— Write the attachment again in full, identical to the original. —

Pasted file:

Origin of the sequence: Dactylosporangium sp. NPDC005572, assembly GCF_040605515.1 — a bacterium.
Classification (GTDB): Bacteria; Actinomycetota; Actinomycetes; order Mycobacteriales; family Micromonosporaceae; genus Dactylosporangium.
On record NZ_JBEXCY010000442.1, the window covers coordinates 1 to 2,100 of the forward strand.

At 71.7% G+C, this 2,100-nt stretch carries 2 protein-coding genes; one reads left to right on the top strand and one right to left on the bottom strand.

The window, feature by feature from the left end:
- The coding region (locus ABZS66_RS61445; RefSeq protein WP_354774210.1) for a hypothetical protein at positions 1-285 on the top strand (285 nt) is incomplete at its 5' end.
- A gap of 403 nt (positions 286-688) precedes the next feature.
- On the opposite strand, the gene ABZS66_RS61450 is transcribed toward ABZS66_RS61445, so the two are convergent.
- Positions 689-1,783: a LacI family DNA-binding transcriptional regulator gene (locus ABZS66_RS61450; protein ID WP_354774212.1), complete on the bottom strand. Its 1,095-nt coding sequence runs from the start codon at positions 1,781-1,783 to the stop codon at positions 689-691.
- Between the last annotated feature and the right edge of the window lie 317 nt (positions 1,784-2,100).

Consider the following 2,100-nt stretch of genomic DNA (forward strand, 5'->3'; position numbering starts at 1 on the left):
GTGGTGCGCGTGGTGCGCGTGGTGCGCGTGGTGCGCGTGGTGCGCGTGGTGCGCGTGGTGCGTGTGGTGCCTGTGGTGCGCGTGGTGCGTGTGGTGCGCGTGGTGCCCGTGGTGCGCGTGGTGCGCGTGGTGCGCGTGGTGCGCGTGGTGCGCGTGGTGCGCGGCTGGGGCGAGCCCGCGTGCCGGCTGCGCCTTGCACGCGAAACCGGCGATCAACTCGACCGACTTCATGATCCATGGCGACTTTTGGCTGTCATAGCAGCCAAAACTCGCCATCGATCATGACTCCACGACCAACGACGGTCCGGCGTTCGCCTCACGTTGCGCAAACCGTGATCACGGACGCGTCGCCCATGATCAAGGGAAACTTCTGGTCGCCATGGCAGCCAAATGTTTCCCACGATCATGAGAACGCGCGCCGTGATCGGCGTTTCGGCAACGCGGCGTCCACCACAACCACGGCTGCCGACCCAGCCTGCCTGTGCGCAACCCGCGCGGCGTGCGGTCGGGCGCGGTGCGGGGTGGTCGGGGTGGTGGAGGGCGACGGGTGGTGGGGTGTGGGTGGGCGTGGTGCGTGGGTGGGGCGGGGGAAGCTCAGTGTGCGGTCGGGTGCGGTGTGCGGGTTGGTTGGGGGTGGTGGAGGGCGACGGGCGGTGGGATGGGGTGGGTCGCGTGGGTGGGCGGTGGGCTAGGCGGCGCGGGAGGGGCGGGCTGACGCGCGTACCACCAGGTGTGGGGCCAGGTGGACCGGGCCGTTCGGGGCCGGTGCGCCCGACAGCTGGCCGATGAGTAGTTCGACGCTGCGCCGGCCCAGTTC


Origin of the sequence: Dactylosporangium sp. NPDC005572, assembly GCF_040605515.1 — a bacterium.
Classification (GTDB): Bacteria; Actinomycetota; Actinomycetes; order Mycobacteriales; family Micromonosporaceae; genus Dactylosporangium.
On record NZ_JBEXCY010000442.1, the window covers coordinates 1 to 2,100 of the forward strand.

At 71.7% G+C, this 2,100-nt stretch carries 2 protein-coding genes; one reads left to right on the top strand and one right to left on the bottom strand.

The window, feature by feature from the left end:
- The coding region (locus ABZS66_RS61445; RefSeq protein WP_354774210.1) for a hypothetical protein at positions 1-285 on the top strand (285 nt) is incomplete at its 5' end.
- A gap of 403 nt (positions 286-688) precedes the next feature.
- On the opposite strand, the gene ABZS66_RS61450 is transcribed toward ABZS66_RS61445, so the two are convergent.
- Positions 689-1,783: a LacI family DNA-binding transcriptional regulator gene (locus ABZS66_RS61450; protein ID WP_354774212.1), complete on the bottom strand. Its 1,095-nt coding sequence runs from the start codon at positions 1,781-1,783 to the stop codon at positions 689-691.
- Between the last annotated feature and the right edge of the window lie 317 nt (positions 1,784-2,100).

Consider the following 2,100-nt stretch of genomic DNA (forward strand, 5'->3'; position numbering starts at 1 on the left):
GTGGTGCGCGTGGTGCGCGTGGTGCGCGTGGTGCGCGTGGTGCGCGTGGTGCGCGTGGTGCGTGTGGTGCCTGTGGTGCGCGTGGTGCGTGTGGTGCGCGTGGTGCCCGTGGTGCGCGTGGTGCGCGTGGTGCGCGTGGTGCGCGTGGTGCGCGTGGTGCGCGGCTGGGGCGAGCCCGCGTGCCGGCTGCGCCTTGCACGCGAAACCGGCGATCAACTCGACCGACTTCATGATCCATGGCGACTTTTGGCTGTCATAGCAGCCAAAACTCGCCATCGATCATGACTCCACGACCAACGACGGTCCGGCGTTCGCCTCACGTTGCGCAAACCGTGATCACGGACGCGTCGCCCATGATCAAGGGAAACTTCTGGTCGCCATGGCAGCCAAATGTTTCCCACGATCATGAGAACGCGCGCCGTGATCGGCGTTTCGGCAACGCGGCGTCCACCACAACCACGGCTGCCGACCCAGCCTGCCTGTGCGCAACCCGCGCGGCGTGCGGTCGGGCGCGGTGCGGGGTGGTCGGGGTGGTGGAGGGCGACGGGTGGTGGGGTGTGGGTGGGCGTGGTGCGTGGGTGGGGCGGGGGAAGCTCAGTGTGCGGTCGGGTGCGGTGTGCGGGTTGGTTGGGGGTGGTGGAGGGCGACGGGCGGTGGGATGGGGTGGGTCGCGTGGGTGGGCGGTGGGCTAGGCGGCGCGGGAGGGGCGGGCTGACGCGCGTACCACCAGGTGTGGGGCCAGGTGGACCGGGCCGTTCGGGGCCGGTGCGCCCGACAGCTGGCCGATGAGTAGTTCGACGCTGCGCCGGCCCAGTTC